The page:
A Holistic Approach To Health
Living With Degenerative Disc Disease
I had a question the other day about degenerative disc disease.
Degenerative disc disease isn’t really a disease but a term used to describe the normal changes in your spinal discs as you age.
Spinal discs are soft, compressible discs separating the interlocking bones (vertebrae) making up your spine.
The discs act as shock absorbers for your spine, allowing it to flex, bend, and twist.
Degenerative disc disease can take place throughout your spine, but it usually happens in the discs in your lower back (lumbar region) and your neck (cervical region).
The changes in your discs can result in back or neck pain and/or:
>Osteoarthritis, the breakdown of tissue protecting and cushioning joints.
>Herniated disc, an abnormal bulge or breaking open of a spinal disc.
>Spinal stenosis, the narrowing of your spinal canal, the open space in your spine holding your spinal cord.
These conditions may put pressure on your spinal cord and nerves, leading to pain and possibly affecting nerve function.
As we age, our spinal discs break down, or degenerate, which may result in degenerative disc disease in some people.
These age-related changes include:
>The loss of fluid in your discs, which reduces the ability of your discs to act as shock absorbers and makes them less flexible.
>Tiny tears or cracks in the outer layer of your disc.
These changes are more likely to happen in people who smoke cigarettes and those who do heavy physical work.
People who are obese are also more likely to have symptoms of degenerative disc disease.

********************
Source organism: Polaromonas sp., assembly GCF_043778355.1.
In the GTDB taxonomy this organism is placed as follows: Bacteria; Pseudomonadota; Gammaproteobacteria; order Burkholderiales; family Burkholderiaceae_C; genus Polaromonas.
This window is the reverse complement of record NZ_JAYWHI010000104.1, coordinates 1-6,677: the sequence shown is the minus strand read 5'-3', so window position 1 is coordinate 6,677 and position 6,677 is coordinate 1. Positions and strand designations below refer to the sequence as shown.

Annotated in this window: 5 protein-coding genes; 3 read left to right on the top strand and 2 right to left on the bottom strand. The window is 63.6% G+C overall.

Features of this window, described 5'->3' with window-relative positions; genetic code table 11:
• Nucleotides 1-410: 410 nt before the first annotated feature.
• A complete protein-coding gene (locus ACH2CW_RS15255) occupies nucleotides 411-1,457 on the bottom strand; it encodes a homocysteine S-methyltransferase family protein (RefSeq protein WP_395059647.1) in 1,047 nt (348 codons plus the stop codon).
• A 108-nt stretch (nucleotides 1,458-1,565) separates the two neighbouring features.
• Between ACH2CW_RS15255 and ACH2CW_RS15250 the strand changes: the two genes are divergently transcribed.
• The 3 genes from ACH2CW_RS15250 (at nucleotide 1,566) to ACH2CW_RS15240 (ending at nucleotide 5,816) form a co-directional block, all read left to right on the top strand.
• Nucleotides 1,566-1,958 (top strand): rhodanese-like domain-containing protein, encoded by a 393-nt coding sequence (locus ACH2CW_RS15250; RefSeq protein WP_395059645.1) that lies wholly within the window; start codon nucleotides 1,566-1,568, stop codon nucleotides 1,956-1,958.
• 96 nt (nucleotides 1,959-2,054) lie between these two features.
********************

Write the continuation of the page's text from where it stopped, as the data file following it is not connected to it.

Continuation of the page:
A sudden injury leading to a herniated disc (like a fall) may also begin the degeneration process.
As the space between your vertebrae gets smaller, there’s less padding between them, and your spine becomes less stable.
Your body reacts to this by constructing bony growths called bone spurs.
Bone spurs can put pressure on your spinal nerve roots or spinal cord, resulting in pain and affecting nerve function.
Degenerative disc disease may result in back or neck pain, but this varies from person to person.
Many people have no pain, while others with the same amount of disc damage have severe pain limiting their activities.
Where the pain occurs depends on the location of the affected disc.
An affected disc in your neck area may result in neck or arm pain, while an affected disc in your lower back may result in pain in your back, buttock, or leg.
The pain often gets worse with movements like bending over, reaching up, or twisting.
The pain may start after a major injury (like from a car accident), a minor injury (like a fall from a low height), or a normal motion (like bending over to pick something up).
It may also start gradually for no known reason and get worse over time.
To deal with degenerative disc disease it’s beneficial to:
*Increase weight-bearing exercises
*Lose weight to take some pressure off your joints; you can follow my weight loss blog at blog.dickandlenay.com.
*Eat calcium-rich foods.
*Take natural supplements.
*Get plenty of vitamin D.
*Eat fresh (not canned) pineapple and/or papaya because they contain enzymes that reduce inflammation.
*Explore the use of Arnica (homeopathic remedy).
*Consider Horsetail (herb) tea or extract.
*Eliminate acid-forming food and drinks (coffee, soda pop, dairy, red meat, processed foods, sugar, white flour products)
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